It’s been a long time coming, so who’ll be aboard the Night Tube?

tube coming to station-2

The dispute about the Night Tube has has led to strikes causing misery for millions of Londoners.  It will be introduced this summer, but a poll by the Greater London Authority has found that a quarter of Londoners say they’ll never use it.

The GLA asked 1,000 people from across the capital their views on the Night Tube in a quarterly survey it carries out to canvas views about a range of issues.  The poll found that 26% said they would never use the service and that jumps to more than a third when those who say they would use it less than once or twice a year are added.

Those who will never use it outnumber the hard core party animals it seems.  18% of those surveyed said they’d use the service every weekend which includes 8% of those surveyed who’d use it every Friday and Saturday.

Not surprisingly, the figures on intended use look very different when broken down into age groups.  60% of over 65s say they’ll never use it and 43% of those 55-64.  But for younger people looking to enjoy their night out well into the early morning it’s a different picture. 49% of 18-24s say they’ll catch it every weekend, and for 25-34s it’s a massive 70%.

People in inner London are more likely to use the service than those in outer areas, and Asian people emerged from the survey with the lowest appetite for the service – 68% said they would ever catch a Night Tube compared to 85% of black people surveyed.

The service was due to start running last September but has been delayed by the dispute between Transport for London and the unions over pay, working hours and staffing. TfL is yet to confirm a start date but the Mayor, Boris Johnson, has said that it will start running at the end of July.

The service will run round the clock on Fridays and Saturdays on five lines – Jubilee and Victoria and most of the Central, Northern and Piccadilly lines.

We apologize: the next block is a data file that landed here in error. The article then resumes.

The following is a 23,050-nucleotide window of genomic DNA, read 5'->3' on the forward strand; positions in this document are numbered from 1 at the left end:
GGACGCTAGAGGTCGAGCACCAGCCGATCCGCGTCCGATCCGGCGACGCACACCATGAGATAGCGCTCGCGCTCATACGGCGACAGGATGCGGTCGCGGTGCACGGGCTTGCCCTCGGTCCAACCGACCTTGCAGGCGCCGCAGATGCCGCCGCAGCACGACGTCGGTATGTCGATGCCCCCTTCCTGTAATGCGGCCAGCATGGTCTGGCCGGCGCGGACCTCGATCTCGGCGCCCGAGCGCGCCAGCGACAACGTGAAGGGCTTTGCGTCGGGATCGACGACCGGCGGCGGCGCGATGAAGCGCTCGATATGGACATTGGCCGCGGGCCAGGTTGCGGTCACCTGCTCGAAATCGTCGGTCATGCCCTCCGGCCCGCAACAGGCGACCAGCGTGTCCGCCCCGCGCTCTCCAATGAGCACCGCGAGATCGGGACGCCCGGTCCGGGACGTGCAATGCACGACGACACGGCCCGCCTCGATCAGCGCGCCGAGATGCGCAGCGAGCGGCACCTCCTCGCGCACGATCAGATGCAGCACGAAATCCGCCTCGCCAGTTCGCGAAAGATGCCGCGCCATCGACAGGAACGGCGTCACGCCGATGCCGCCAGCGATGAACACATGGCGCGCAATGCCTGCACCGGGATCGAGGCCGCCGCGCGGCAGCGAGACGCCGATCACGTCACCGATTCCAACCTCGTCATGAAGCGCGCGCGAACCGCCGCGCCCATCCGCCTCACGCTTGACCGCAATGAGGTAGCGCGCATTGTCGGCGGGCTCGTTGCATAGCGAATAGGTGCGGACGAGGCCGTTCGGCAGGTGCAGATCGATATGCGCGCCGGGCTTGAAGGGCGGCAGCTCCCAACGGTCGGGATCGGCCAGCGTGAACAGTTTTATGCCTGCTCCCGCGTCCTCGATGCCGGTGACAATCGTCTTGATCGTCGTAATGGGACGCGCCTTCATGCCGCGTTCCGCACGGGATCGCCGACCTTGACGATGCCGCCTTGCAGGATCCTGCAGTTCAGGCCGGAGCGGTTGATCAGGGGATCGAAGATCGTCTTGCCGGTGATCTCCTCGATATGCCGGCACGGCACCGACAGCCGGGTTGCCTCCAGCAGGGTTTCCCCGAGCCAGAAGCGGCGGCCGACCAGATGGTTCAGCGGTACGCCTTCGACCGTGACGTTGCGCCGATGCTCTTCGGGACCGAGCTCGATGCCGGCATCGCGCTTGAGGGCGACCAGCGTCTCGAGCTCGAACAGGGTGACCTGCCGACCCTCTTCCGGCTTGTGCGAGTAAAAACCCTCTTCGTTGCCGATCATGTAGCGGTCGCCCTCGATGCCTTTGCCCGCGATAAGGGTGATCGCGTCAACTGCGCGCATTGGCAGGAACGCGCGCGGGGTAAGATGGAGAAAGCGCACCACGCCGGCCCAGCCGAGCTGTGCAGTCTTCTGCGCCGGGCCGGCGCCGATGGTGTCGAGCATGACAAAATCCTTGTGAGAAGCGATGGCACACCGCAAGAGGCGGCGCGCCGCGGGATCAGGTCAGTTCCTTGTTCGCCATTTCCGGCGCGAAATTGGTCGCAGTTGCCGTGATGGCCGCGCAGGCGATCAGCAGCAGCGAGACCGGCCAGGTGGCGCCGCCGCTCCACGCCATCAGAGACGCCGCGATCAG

Night-Tube-Map-officia_622

Night Tube Map: Transport for London

While there is a clear age division on taking the Night Tube there was a lot more agreement on its benefits. 80% said that it would have a positive impact on London’s night time economy and 82% that it would be a good for those going to work overnight.  London’s reputation as a 24-hour city will be enhance by the service according to 89% of those surveyed.

But there were also some negatives. 46% are concerned about an increase in anti-social behaviour and 41% are worried about noise.

The survey was conducted by telephone with a representative sample of Londoners on the 11-18th March by ICM on behalf of the GLA.

Source data

See also

Crime down nearly a third in 5 years on buses, Tube and trains

Strikes are a commuting disaster, but what delays your daily Tube journey?

How London compares for the cost of public transport

 

 

Tube Delays: Northern Line

commuters tube escalatorThe Northern Line, formerly known as the misery line, has seen the best rate of improvement over the past decade in reducing the level of delays.

Transport for London measures delays in what it calls Lost Customer Hours (LCH). These are calculated by multiplying the delays in minutes by the number of passengers. TfL records all delays over 2 minutes. It uses the financial year from April to March and splits the year in 13 equal periods for performance measurement.

Data in the London Underground Performance Almanac for the last full year shows there was an average of 139,252 Lost Customer Hours per period on the Northern line.

LCH NOrthern

Comparing its recent performance with the average for 2003/06 shows a reduction in LCH of 76%, the best record on the network.

The line has one of the highest proportions of disruption caused by passengers. This accounted for 27% of the delays in 2014/15 compared to 17% across the network.

Delays caused by what TfL calls “customers and public action” include commuters taking ill, items dropped on the track and people jumping in front of trains. Documents from TfL show that more than 20 people a year kill themselves on the Underground.

Source data

See also

Central Line leads the lost hours league table of your Tube delays

Strikes are a commuting disaster, but what delays your daily Tube journey?

Passenger data reveals busiest stations where Tube strike will hit hardest